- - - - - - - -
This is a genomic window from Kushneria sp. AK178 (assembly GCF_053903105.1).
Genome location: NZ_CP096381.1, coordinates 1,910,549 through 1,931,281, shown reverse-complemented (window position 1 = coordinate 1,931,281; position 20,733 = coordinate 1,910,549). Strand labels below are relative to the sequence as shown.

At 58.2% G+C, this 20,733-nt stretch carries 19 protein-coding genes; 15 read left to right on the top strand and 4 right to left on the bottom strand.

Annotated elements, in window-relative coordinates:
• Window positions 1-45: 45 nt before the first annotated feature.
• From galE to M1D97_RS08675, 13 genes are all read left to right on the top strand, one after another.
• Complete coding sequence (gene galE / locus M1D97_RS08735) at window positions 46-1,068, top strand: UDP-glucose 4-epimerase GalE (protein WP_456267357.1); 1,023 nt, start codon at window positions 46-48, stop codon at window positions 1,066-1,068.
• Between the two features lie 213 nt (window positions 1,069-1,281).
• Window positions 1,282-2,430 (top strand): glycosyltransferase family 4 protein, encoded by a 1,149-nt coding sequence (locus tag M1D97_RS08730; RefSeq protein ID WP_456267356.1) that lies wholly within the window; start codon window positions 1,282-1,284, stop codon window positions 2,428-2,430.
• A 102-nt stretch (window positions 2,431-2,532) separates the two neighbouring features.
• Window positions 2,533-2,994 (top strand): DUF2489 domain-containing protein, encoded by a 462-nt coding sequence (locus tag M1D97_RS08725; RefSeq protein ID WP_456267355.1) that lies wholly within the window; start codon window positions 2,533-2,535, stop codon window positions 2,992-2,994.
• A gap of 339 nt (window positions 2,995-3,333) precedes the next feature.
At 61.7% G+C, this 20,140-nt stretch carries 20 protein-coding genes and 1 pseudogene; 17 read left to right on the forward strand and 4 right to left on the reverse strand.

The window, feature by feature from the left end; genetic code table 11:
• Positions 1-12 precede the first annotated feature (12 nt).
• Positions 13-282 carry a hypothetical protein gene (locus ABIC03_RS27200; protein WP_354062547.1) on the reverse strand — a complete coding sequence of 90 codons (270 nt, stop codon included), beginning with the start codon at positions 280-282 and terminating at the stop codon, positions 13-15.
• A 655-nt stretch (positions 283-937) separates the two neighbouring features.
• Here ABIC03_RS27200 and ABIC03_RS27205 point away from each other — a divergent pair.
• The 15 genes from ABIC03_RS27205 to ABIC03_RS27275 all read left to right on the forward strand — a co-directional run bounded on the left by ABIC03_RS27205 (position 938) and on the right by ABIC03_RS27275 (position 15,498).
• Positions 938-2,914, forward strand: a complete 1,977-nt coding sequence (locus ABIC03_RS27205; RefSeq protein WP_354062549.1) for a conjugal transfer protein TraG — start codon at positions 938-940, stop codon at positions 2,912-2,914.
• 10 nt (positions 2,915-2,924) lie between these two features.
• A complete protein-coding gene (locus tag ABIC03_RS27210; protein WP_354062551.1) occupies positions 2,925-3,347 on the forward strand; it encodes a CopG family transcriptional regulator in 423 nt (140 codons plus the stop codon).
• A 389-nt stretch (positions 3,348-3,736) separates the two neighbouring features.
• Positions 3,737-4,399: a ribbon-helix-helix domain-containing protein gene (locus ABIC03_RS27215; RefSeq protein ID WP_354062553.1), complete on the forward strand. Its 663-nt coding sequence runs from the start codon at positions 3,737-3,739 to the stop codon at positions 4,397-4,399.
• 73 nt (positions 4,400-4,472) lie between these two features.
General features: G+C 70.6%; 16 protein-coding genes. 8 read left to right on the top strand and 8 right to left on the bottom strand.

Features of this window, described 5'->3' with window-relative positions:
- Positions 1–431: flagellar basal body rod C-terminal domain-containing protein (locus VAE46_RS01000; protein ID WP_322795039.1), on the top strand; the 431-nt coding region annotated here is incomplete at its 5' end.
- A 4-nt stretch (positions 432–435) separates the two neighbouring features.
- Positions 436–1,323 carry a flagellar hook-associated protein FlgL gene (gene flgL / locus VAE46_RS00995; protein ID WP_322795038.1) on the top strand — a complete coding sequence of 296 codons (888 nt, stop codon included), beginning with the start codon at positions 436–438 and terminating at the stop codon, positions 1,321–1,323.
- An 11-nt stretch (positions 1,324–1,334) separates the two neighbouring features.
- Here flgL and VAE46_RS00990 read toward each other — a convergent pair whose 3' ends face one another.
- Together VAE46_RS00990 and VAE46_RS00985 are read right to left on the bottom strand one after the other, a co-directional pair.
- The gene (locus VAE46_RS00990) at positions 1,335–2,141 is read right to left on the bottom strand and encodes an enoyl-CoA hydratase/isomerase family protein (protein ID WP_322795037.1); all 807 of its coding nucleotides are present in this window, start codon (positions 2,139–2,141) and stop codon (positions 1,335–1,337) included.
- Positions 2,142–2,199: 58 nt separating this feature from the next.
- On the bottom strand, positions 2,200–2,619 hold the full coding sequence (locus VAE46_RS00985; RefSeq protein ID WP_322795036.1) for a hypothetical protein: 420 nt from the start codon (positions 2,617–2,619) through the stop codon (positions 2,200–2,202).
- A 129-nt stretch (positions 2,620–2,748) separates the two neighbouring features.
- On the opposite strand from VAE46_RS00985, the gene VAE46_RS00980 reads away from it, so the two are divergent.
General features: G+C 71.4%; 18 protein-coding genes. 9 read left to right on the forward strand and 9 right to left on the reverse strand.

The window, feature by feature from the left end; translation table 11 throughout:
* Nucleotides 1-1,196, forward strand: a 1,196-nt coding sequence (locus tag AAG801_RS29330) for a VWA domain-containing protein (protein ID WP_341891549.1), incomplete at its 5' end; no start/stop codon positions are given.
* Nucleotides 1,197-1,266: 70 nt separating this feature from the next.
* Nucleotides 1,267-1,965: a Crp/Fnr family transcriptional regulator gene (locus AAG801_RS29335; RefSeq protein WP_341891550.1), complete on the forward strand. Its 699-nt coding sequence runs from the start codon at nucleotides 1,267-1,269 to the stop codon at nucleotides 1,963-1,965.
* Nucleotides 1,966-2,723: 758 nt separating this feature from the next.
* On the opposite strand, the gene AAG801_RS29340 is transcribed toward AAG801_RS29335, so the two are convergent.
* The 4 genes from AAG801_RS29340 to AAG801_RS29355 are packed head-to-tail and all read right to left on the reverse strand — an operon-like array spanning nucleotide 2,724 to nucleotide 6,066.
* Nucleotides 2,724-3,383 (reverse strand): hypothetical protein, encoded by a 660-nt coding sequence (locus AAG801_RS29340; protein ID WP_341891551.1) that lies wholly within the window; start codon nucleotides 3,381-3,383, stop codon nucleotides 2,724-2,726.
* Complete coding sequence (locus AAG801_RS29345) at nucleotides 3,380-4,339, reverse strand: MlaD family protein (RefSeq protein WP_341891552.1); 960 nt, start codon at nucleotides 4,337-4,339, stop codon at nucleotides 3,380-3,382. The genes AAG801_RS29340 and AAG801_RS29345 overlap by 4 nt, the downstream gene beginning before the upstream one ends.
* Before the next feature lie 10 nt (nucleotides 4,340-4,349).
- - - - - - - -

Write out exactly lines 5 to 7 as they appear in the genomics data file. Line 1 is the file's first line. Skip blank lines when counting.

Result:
• Window positions 1-45: 45 nt before the first annotated feature.
• From galE to M1D97_RS08675, 13 genes are all read left to right on the top strand, one after another.
• Complete coding sequence (gene galE / locus M1D97_RS08735) at window positions 46-1,068, top strand: UDP-glucose 4-epimerase GalE (protein WP_456267357.1); 1,023 nt, start codon at window positions 46-48, stop codon at window positions 1,066-1,068.